Cricket: India's magic moments

Click to follow
The Independent Online
WHEN a side loses a series as England have now it is not surprising that blame is being freely apportioned. This cannot be allowed to hide, however, the real reason for defeat, which in this instance is the overwhelming superiority of India.

England have been outplayed in every department of the game, admittedly in conditions which have been just about ideal for the Indian spin attack. But it would be stupid not to applaud and enjoy the excellent cricket the Indians have played.

Many excuses have been offered as ways of explaining England's defeat. They have gone from smog to food and on to the pitches and the umpires with many things in between. If England had never had a sick player and had won the toss in every Test match, I do not believe the result would have been much different.

On this penultimate day of the series there were for me five marvellous moments which illustrated the excellence and the superiority of the Indians. In the second over of the morning Chris Lewis pitched one short to Mohammad Azharuddin. He stepped back and stroked the ball between cover and mid-off as if his bat had been a feather duster or maybe even a magic wand. It was blissful.

Later, after lunch, John Emburey bowled to the left-handed Vinod Kambli. He pitched the ball on a length on middle and off. Kambli took a quick step-and-a- half down the pitch and with a lovely, flowing arc of the bat drove it first bounce wide of Mike Gatting at long-off for four. This stroke combined footwork, a good deal of wrist and any amount of flair.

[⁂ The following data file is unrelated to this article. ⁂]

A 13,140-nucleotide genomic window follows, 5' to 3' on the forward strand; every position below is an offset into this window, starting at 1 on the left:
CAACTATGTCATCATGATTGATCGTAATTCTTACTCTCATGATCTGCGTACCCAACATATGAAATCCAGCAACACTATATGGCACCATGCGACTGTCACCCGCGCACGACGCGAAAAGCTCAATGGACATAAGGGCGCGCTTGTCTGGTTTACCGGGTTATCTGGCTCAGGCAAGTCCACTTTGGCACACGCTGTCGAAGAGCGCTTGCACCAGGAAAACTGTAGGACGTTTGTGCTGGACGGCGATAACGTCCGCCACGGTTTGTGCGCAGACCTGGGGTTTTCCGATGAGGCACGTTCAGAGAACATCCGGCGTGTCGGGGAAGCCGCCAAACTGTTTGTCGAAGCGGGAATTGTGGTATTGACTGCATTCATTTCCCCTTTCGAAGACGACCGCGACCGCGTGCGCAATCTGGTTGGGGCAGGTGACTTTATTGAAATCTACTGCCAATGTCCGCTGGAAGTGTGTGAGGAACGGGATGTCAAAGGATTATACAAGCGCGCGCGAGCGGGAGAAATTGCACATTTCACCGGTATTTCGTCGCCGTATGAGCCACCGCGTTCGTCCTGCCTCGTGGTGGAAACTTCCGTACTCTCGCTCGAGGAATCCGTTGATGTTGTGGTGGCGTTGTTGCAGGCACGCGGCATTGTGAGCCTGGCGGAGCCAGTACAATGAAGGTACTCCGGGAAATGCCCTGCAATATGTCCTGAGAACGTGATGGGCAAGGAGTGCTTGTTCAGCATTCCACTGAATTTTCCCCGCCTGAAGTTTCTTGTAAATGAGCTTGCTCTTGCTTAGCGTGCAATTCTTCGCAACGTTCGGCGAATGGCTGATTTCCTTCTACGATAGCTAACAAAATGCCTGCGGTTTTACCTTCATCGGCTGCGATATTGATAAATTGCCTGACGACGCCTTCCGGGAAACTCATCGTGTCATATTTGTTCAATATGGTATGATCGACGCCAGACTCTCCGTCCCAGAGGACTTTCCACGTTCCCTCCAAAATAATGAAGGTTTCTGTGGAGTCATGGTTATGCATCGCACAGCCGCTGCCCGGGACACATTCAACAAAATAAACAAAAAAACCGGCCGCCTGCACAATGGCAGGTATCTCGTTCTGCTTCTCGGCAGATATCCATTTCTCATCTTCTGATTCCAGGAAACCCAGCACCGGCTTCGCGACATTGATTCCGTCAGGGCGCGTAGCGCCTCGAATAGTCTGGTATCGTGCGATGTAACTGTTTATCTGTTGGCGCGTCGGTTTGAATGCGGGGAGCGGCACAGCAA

Later still, Kapil Dev arrived at the crease. Lewis also pitched short, Kapil swivelled and hooked him along the ground in front of square leg for four with nothing short of a majestic insolence.

It was then England's turn to bat and Manoj Prabhakar knocked out Graham Gooch's middle stump with a near-perfect slower ball. Soon afterwards Prabhakar pitched one not so very short to Mike Atherton which exploded and flew at his chest, or a fraction higher, and Atherton could only edge it to the wicketkeeper. No England seam bowler was able to do that on a spinning pitch.